Know Your Meat 101
When you visit your butcher you may see tags such as “Prime, AAA Choice or Single A. But what does this all mean? Understandably it’s a little confusing, but it is actually quite simple system to understand.
Buying beef at your local provider is easy, buying excellent beef does take a bit of knowledge. At Olliffe, when customers ask what to look for in selecting their steak or weekly joint, we break it down to four easy identifiers:
Muscle is the lean part of beef that should be bright to deep red. Often you will see your local butcher cutting steaks and notice the colour has a purple hue. This is normal due to a lack of oxygen touching the beef and with time the O2 will quickly turn to the normal deep red you know. Consider ground beef, the outside is always red but the inside is purple.
Beware of moist meat or blood pooling. This means the beef has not been properly aged. If possible touch the piece you are considering to buy. Beef should be firm and dry, if it is wet and floppy a red flag should go up in telling you that the beef purveyor is cutting corners and rushing his product to market.
Marbling is the fat consisting of small white flecks throughout the red muscle of beef. When you look at marbling you want to see a striking contrast of white and red and more of the white flecks generally means higher quality. Marbling is a key contributor to juiciness, tenderness and most importantly, flavour.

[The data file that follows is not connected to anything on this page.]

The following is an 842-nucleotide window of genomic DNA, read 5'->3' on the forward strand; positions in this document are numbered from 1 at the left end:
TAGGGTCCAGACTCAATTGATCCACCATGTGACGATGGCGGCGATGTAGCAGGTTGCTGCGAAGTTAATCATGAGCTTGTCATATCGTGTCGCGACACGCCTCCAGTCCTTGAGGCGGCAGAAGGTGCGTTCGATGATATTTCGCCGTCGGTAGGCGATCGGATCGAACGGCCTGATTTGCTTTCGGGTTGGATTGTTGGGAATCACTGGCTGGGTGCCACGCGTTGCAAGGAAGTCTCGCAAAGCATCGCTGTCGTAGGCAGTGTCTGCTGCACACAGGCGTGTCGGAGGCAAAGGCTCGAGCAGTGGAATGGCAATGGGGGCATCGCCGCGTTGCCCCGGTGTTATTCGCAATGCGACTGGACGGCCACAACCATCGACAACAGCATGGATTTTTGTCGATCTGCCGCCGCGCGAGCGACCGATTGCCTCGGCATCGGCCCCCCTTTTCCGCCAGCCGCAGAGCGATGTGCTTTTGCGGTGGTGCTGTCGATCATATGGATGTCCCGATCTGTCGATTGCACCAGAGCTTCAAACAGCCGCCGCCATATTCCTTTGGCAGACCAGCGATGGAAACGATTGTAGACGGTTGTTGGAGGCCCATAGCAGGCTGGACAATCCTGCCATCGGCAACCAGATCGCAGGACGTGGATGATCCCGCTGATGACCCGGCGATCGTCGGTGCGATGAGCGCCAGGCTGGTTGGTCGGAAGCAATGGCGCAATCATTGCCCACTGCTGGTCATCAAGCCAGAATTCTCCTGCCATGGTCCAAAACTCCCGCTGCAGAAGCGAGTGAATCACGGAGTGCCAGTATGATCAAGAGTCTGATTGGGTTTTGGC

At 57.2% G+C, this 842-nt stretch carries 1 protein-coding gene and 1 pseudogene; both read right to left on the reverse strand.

3. Government Grading
In Canada our abattoirs are broken down into federal and provincial inspection processes. Provincial abattoirs are generally smaller in production, localized, are not allowed to ship across provincial boundaries and are unable to “officially” grade their beef. There are many excellent producers who prefer the provincial abattoirs due to ease of market access such as Olliffe exclusive supplier Scotch Mountain Meats.
At The federal abattoir level the grading of beef occurs where you will find the nomenclature (from superior to least) “Prime”, “AAA” “AA” “A” classes of beef. In order to obtain a higher grade, each beast is inspected by an agent of the Canadian Food Inspection Agency or CFIA on site. The grading system relates back to how much “marbling” the animal has.
At the best butchershops you will find AAA or Prime graded beef which often comes at a higher dollar cost than the A or AA beef you find in the bargain bin of the larger supermarket chains. Before starting the oven for your next roast it is good to consider that the value is placed on quality rather than the price point.
4. Know Your Butcher
A good butcher lives & breathes meat. At Olliffe the butchers are cutting and tying steaks and roasts within easy talking distance of the customers. The best butchershops in Toronto do make their butchers available should a special need or cut arise. Consequently your local butcher should know their product and be able to satisfy most informational or practical requests.